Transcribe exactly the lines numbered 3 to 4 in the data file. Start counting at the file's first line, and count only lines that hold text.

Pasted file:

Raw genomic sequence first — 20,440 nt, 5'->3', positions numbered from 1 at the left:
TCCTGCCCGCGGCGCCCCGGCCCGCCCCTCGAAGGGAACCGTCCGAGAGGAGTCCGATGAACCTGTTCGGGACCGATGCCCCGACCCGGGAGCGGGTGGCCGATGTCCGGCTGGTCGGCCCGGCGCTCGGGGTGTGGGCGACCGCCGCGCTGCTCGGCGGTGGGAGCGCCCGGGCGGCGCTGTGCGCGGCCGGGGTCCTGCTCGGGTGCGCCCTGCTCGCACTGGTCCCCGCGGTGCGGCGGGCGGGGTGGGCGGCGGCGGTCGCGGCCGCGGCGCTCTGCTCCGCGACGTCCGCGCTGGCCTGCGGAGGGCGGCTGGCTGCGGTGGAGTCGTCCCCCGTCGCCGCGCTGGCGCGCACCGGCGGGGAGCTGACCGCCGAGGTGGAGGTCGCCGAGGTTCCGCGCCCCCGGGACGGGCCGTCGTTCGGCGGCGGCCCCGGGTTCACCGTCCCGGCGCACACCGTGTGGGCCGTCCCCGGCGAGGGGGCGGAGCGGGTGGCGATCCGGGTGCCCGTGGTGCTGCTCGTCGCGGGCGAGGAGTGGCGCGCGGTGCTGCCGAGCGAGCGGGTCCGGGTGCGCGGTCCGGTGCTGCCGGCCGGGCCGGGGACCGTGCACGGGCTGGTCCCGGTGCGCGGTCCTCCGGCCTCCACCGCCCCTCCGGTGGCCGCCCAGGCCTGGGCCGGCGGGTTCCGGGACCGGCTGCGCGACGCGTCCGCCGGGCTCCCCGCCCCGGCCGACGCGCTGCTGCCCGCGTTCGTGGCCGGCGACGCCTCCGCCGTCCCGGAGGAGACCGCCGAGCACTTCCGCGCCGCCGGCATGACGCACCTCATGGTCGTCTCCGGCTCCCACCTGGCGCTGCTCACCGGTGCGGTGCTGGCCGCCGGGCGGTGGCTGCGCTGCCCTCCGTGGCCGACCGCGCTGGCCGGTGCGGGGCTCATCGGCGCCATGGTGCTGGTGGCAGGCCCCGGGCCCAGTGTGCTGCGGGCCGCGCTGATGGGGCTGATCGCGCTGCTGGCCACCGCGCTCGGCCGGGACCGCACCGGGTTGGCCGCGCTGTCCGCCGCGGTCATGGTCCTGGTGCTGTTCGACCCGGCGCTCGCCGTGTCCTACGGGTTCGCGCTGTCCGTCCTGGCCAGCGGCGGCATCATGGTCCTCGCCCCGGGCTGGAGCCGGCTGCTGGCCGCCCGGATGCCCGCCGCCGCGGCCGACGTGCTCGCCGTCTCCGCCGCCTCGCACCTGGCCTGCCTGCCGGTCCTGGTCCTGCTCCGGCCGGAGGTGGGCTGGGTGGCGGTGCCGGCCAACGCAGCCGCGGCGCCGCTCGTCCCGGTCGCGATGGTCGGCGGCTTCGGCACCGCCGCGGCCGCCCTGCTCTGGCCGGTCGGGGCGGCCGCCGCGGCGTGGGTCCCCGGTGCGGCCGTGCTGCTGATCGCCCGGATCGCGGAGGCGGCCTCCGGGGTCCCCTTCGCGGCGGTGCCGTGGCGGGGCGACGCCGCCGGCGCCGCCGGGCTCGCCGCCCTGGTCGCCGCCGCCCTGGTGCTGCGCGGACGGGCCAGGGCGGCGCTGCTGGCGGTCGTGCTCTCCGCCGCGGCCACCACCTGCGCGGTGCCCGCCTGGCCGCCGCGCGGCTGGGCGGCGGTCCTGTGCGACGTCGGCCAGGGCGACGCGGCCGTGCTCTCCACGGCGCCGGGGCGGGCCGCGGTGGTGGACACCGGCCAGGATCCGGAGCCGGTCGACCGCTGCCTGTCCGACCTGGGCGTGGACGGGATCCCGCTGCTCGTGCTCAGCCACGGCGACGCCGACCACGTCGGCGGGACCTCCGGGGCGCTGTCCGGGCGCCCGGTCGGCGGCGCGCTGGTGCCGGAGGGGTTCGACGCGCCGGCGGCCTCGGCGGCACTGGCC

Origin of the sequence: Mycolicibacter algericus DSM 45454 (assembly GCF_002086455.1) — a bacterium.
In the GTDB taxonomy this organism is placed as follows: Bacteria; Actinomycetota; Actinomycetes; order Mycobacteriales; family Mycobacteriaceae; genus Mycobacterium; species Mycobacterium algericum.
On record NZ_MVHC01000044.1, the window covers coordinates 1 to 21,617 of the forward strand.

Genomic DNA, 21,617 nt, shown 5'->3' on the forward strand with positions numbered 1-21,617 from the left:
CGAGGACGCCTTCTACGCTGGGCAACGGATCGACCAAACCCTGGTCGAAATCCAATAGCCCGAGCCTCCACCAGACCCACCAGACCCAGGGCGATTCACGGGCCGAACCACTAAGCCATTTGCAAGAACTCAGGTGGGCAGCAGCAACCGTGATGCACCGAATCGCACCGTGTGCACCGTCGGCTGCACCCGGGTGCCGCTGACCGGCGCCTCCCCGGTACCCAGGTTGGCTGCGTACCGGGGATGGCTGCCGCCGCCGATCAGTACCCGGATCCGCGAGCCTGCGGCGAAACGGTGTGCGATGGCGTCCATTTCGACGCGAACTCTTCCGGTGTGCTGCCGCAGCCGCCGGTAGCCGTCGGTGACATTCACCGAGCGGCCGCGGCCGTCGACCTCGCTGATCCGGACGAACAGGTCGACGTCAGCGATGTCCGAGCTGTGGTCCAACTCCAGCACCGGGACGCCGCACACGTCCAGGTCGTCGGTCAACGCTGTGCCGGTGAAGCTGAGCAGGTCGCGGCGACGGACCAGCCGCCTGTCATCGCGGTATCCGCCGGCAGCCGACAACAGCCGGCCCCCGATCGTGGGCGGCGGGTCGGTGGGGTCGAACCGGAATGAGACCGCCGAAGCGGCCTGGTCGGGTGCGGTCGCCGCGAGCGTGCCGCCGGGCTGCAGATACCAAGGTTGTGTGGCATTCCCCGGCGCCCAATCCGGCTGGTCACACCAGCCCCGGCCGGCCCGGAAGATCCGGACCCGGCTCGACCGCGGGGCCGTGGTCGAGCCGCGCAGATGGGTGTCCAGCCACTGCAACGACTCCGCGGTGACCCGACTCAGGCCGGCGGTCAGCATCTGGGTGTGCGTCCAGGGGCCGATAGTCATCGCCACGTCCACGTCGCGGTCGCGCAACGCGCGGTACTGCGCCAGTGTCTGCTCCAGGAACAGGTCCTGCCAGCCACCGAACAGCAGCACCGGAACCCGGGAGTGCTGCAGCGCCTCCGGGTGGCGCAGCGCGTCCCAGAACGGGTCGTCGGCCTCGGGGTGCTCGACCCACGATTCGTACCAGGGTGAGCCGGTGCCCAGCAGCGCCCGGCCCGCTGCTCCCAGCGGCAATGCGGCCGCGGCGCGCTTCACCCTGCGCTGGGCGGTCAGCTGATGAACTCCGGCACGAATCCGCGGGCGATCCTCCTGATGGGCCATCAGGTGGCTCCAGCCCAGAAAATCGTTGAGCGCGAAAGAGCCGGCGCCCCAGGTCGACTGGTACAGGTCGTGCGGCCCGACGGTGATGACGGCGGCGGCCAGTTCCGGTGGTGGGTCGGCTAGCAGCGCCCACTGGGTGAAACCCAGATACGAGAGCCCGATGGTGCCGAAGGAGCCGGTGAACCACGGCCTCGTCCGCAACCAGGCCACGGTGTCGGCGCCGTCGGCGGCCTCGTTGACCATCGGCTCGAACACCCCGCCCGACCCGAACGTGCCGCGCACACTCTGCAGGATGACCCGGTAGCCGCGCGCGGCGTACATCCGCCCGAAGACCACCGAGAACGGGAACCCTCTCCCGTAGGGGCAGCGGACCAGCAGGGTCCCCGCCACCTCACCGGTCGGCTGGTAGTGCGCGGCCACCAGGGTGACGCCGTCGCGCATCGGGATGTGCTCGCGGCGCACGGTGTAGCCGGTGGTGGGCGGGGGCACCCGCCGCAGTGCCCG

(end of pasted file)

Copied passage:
Origin of the sequence: Mycolicibacter algericus DSM 45454 (assembly GCF_002086455.1) — a bacterium.
In the GTDB taxonomy this organism is placed as follows: Bacteria; Actinomycetota; Actinomycetes; order Mycobacteriales; family Mycobacteriaceae; genus Mycobacterium; species Mycobacterium algericum.